Sydney’s current 235m height limit on buildings in the city should be overlooked to accommodate future population growth, architectural practice Bates Smart has proposed.
The practice, led by director Philip Vivian, put forward a vision for how the city skyline could look in 2050, when the population is predicted to have grown from 4.39m in 2011 to 7.26m.
Bates Smart was one of three architecture companies commissioned to put forward a design for the city’s future by Sydney-based lobby group the Urban Taskforce in 2014.
As well as addressing requirements for sustainability, transport and economic development, Vivian’s study concluded that the best way of accommodating a denser population involved breaking the existing tall building limit. This was set in accordance with the underside of the habitable floors of Sydney’s Centre Point Tower, built in the 1970s, but Vivian believes the city must look past this, commenting: “'To be a global city Sydney must have ambitions beyond a 1970s landmark.”
The proposed design also includes a new transport system: a 'Rapid Transit System' or RTS that would assist the city in its density increase. The existing heavy rail network will service outer ring suburbs and express lines into the CBD, while a new lighter rail will service the inner ring suburbs and city centre.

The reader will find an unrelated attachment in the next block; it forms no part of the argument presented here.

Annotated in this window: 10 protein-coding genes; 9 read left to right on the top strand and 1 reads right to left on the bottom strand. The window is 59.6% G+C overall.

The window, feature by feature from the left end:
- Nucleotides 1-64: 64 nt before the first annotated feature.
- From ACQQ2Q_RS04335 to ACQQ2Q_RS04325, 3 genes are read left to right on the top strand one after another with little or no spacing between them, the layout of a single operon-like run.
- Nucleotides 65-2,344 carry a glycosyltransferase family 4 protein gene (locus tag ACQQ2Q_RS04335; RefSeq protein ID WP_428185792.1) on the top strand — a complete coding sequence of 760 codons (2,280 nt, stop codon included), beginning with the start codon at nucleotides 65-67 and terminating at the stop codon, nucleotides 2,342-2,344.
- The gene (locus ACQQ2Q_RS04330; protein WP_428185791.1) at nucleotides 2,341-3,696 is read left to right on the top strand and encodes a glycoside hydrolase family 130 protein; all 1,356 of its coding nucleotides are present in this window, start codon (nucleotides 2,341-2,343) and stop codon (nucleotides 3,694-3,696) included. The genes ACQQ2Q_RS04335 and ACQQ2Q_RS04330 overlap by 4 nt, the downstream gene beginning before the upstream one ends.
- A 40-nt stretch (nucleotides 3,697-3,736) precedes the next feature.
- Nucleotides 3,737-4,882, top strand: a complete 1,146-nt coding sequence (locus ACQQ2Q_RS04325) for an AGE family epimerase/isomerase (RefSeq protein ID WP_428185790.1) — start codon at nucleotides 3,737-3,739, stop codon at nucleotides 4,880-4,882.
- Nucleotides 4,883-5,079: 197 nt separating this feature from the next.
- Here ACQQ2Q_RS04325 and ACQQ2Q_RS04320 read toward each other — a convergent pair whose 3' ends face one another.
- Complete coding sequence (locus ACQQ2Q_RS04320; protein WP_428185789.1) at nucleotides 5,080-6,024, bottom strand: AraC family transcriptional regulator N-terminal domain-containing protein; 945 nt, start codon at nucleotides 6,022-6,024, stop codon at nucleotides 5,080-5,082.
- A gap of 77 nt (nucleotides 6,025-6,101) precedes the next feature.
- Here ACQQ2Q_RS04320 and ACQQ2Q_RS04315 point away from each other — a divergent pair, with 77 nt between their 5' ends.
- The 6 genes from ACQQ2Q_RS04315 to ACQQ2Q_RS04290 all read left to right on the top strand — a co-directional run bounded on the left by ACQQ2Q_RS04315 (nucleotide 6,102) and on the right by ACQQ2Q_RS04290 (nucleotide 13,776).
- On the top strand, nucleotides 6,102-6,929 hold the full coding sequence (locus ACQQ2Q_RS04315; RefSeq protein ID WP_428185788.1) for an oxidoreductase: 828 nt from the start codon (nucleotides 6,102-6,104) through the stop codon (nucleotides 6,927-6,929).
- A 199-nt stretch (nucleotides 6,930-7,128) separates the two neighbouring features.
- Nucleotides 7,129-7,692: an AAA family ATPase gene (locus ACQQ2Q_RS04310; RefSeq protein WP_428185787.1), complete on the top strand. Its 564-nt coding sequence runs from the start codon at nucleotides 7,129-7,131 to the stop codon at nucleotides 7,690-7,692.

Vivian pitched his concept in New York this year to the Council on Tall Buildings and Urban Habitat (CTBUH), an international body assessing tall buildings and sustainable urban design.
“For Sydney to sustainably increase density it needs a fully integrated transport system. Our proposal is for future supertall development in the city to fund a sustainable transport system,” said Vivian.
Funding for the RTS will be drawn from a new concept, known as 'Supertall Floor Space' purchased by the government. This would allow supertall floor space on buildings within 200m of a rapid transit station. There are other parameters included in the proposal, such as overshadowing, which account for the wellbeing of the public.
* This is a version of an article that first appeared at DesignCurial: www.designcurial.com